REPORT: Dacia Bigster tipped for end-2024 and not 2025 reveal
Flagship above the Duster remains uncertain of having a future as a Dacia in Europe and as a Renault in markets where the Dacia brand is not sold in.
Concept Bigster made its debut in 2021 as part of parent company Renault’s Renaulution restructuring plan after the pandemic. Image: Dacia.
The styling inspiration for the all-new third generation Duster that debuted in November last year, Renault-owned Dacia’s flagship Bigster is reportedly set for an earlier than expected reveal, according to a new claim from Brazil.
Known so far
While still to be seen whether it would be marketed under the name it debuted under in its current concept form three years ago, what is certain that the newcomer will be substantially longer at 4.6 metres in overall length and wider than the Duster, whose dimensions were not disclosed at its global launch.
Set to make additional use of the same platform as its sibling, the Renault-Nissan-Mitsubishi Alliance’s CMF-B that also underpins the Renault Clio and Mitsubishi Colt as well as the Captur and ASX, the Bigster will provide seating for five or seven and feature an interior similar in look and design to the Duster.
In the latest development, the Bigster’s long projected premiere in production spec no longer appears on the cards for 2025 but rather as early as the end of this year.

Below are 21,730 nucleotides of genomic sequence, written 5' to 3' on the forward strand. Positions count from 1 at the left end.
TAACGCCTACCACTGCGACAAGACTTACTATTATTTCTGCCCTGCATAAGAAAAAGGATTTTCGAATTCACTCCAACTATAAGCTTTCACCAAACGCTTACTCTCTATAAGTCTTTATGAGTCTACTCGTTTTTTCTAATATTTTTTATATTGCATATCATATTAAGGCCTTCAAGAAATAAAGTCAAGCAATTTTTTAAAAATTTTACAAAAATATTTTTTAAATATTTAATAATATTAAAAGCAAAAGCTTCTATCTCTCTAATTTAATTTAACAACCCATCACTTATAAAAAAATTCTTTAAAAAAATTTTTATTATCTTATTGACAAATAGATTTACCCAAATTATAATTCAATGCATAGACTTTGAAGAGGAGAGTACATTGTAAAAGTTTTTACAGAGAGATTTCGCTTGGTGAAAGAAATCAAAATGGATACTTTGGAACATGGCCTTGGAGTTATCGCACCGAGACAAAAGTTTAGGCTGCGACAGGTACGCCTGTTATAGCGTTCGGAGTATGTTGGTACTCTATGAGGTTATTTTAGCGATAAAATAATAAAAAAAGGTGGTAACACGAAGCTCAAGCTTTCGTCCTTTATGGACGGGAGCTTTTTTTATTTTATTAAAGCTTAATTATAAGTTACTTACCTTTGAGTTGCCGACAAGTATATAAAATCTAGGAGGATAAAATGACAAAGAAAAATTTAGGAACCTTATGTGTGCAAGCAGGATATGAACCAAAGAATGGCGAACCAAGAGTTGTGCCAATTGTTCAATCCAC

According to motor1.com Brazil, the apparent confirmation comes from Dacia itself, and despite no further details being revealed, will result in the Bigster still going on-sale in 2025, but a lot earlier than originally planned.
Showcased alongside the incoming Renault 5 in concept form in 2021 as part of the French brand’s post-pandemic “Renaulution” restructuring plan, the Bigster will have a projected price tag of well under €40 000 (R823 182) and possibly the same selection of hybrid and mild-hybrid powertrains as the Duster.
“Two years after the presentation of the ‘Renaulution’ strategic plan, Dacia has successfully completed its phase of radical transformation by renewing its entire range, rolling out a new brand identity and reinforcing its electrified models,” CEO, Denis Le Vot, said in a statement in March last year.
“We are now focusing on going on the offensive in the C-segment and are therefore developing our business plan while remaining true to our values: providing the essentials to our customers and offering the very best value for money”.
As a Renault and Dacia?
At present, complete uncertainty surrounds the Bigster being approved for markets outside Europe where the Renault brand is stronger than Dacia after the former’s Head of Design, Laurens van den Acker, told Autocar in 2018 that apart from the Duster, the time had come for the rebadging of Dacias as Renaults to cease for good.
“Cars that are Renault derivatives of Dacias, I want that to stop. I can’t argue with the business sense to do it, because Renaults were expensive for some markets and Dacias were relatively modern cars that were reliable and affordable, so we rebadged them. But now we will start to differentiate,” van den Acker said.
As such, it remains to be seen on the eventual decision taken with the Bigster, although more certain are the chances of the Duster’s local market arrival after Renault South Africa confirmed it is investigating the possibility of introducing it in the final quarter of 2024.